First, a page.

Rajapaksa touched down in Colombo seven weeks after he fled the extraordinary protests triggered by an economic meltdown that many lay at his feet.
Deposed Sri Lankan president Gotabaya Rajapaksa has faced calls for his arrest after returning home from self-imposed exile under the protection of the government that took charge when he fled.
Rajapaksa fled the island nation under military escort in July after a huge crowd stormed his official residence following months of angry demonstrations against his government.
The 73-year-old announced his resignation from Singapore and spent weeks under virtual house arrest at a Bangkok hotel lobbying his successor to allow his return.
Leaders of the protest campaign that toppled his government said Rajapaksa, who lost his presidential immunity after leaving office, should now be brought to justice.
"Gotabaya returned because no country is willing to accept him, he has no place to hide," Joseph Stalin, the leader of a teachers' trade union that helped mobilise demonstrators, told AFP.
"He should be arrested immediately for causing such misery for the 22 million people of Sri Lanka. He should be prosecuted for his crimes."
Rajapaksa's government was accused of chaotic mismanagement as the Sri Lankan economy spiralled into an unprecedented downturn.
The crisis saw acute shortages of food, lengthy blackouts and long queues at gas stations for scarce fuel supplies after the country ran out of foreign currency to pay for vital imports.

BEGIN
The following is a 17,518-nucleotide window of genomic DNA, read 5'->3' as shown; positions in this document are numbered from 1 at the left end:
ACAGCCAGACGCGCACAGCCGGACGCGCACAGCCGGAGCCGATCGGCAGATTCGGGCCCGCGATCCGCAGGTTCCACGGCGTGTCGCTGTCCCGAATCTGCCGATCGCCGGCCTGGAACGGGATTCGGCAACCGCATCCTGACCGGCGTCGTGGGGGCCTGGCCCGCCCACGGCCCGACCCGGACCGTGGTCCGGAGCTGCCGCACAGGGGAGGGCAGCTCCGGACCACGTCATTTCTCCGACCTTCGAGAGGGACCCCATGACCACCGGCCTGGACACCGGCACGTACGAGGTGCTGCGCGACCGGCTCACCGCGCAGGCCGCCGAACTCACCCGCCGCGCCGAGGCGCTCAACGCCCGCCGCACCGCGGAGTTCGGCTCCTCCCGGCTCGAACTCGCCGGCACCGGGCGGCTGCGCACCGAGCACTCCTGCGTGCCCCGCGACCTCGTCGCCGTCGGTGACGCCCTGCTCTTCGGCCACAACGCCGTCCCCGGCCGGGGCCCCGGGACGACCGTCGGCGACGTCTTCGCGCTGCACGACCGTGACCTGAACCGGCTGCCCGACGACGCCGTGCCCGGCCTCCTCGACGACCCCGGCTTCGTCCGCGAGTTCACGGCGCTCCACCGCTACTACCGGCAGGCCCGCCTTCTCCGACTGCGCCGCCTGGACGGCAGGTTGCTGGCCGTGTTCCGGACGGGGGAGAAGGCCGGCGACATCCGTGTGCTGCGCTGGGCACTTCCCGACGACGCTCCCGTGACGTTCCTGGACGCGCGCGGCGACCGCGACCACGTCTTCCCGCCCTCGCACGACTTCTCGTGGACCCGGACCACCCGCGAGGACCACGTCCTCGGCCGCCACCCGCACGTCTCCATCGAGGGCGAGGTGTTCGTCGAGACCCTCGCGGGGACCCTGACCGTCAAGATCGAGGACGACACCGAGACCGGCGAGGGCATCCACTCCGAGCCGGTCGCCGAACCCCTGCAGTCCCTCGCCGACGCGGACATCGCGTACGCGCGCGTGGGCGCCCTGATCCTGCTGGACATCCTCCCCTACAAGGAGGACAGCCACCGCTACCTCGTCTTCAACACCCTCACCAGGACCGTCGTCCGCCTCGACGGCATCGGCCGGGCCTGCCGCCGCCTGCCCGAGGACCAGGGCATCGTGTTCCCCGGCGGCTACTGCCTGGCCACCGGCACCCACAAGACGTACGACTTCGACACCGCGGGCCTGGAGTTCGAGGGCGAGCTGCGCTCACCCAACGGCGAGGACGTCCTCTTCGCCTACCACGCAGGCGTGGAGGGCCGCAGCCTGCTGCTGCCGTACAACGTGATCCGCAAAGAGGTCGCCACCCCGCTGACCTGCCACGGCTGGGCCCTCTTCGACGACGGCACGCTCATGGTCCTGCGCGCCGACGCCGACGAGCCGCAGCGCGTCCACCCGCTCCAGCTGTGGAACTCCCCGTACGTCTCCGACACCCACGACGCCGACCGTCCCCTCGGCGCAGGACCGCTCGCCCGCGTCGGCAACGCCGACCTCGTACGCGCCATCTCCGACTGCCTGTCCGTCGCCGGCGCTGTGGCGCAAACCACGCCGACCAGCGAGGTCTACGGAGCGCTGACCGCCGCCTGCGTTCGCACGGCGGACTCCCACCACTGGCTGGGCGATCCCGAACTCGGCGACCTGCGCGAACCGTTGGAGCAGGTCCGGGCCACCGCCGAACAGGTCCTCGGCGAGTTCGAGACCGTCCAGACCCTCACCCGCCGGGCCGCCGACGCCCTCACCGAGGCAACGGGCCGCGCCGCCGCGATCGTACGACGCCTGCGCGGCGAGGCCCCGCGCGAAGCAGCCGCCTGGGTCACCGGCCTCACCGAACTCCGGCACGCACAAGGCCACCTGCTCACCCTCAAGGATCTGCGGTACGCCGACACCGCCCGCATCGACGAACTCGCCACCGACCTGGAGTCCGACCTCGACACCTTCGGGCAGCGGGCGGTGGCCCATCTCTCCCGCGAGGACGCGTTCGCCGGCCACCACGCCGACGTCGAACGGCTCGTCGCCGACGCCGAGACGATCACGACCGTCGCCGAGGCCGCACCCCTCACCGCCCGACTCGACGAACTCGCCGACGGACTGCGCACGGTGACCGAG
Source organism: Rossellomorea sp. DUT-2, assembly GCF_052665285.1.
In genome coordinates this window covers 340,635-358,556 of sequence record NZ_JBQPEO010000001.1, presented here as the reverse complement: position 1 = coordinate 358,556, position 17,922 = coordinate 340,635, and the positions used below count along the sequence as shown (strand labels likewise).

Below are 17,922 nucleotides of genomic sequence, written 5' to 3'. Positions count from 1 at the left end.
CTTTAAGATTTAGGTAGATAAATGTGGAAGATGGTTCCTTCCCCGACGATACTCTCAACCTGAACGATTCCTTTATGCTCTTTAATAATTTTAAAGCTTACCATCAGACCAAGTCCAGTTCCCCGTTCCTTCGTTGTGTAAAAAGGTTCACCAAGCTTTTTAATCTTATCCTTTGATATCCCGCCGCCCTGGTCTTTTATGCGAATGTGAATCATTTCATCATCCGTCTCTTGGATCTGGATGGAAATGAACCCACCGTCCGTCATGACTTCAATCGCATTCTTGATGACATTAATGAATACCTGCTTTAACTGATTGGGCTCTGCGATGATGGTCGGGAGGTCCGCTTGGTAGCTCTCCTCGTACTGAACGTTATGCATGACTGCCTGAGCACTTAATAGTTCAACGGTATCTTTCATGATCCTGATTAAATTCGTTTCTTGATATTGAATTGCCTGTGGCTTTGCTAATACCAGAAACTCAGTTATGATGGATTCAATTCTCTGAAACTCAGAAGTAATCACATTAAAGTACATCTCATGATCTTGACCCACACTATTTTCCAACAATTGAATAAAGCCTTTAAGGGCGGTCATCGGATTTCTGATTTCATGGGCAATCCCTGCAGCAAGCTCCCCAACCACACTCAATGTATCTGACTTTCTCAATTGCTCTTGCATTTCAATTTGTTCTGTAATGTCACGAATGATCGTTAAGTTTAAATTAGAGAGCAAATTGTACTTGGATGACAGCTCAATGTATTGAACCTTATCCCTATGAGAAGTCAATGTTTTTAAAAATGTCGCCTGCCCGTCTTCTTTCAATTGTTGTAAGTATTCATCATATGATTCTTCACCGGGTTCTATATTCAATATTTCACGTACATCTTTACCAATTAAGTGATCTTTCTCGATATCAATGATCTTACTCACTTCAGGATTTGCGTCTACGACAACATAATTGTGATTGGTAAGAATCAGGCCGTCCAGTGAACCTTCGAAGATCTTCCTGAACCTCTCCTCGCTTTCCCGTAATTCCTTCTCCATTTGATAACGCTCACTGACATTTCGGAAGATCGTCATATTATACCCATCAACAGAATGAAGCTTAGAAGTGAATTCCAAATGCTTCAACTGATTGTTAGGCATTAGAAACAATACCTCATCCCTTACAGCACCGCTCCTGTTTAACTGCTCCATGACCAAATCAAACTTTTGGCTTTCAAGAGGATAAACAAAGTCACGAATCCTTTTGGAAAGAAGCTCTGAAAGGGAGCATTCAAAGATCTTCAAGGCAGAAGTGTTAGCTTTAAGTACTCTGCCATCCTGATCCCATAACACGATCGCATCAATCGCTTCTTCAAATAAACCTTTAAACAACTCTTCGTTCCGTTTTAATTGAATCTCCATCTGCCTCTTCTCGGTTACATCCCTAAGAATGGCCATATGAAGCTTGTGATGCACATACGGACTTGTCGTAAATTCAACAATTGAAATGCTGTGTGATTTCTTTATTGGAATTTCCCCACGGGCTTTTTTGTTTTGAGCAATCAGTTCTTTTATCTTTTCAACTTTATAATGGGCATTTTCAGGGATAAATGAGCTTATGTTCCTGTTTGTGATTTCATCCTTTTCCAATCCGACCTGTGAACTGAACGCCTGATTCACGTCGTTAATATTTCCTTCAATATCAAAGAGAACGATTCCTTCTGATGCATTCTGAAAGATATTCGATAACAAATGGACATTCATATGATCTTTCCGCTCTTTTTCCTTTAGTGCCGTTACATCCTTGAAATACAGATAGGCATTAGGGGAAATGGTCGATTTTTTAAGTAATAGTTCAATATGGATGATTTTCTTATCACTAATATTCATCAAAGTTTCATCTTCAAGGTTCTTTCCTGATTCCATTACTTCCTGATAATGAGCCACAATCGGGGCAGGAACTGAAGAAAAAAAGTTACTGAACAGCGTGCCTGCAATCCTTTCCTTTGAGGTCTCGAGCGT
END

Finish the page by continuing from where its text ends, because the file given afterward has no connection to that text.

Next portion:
"He can't live freely as if nothing has happened," said Stalin, who was named for the former Soviet leader by his leftist father.
Rajapaksa arrived at the main international airport in Colombo and was garlanded with flowers by a welcoming party of ministers and senior politicians as he disembarked.
He was driven in a security convoy to a new official residence in the capital provided to him by the government of his successor, President Ranil Wickremesinghe.
Rajapaksa's younger brother Basil, the former finance minister, met with Wickremesinghe last month and requested protection to allow the deposed leader to return.
Rights activists have vowed to press for Rajapaksa's prosecution on a litany of charges, including his alleged role in the 2009 assassination of prominent newspaper editor Lasantha Wickrematunge.
"We welcome his decision to return so that we can bring him to justice for the crimes he has committed," Tharindu Jayawardhana, a spokesperson for the Sri Lanka Young Journalists' Association, said Friday.
Several corruption cases lodged against Rajapaksa stalled after he was elected president.
Rajapaksa also faces charges in a US court over Wickrematunge's murder and the torture of Tamil prisoners at the end of the island's traumatic civil war in 2009.
Rajapaksa won a landslide election in 2019 after promising "vistas of prosperity and splendour" but saw his popularity nosedive as the country's crisis worsened.
His government was accused of introducing unsustainable tax cuts that drove up government debt and exacerbated the country's economic problems.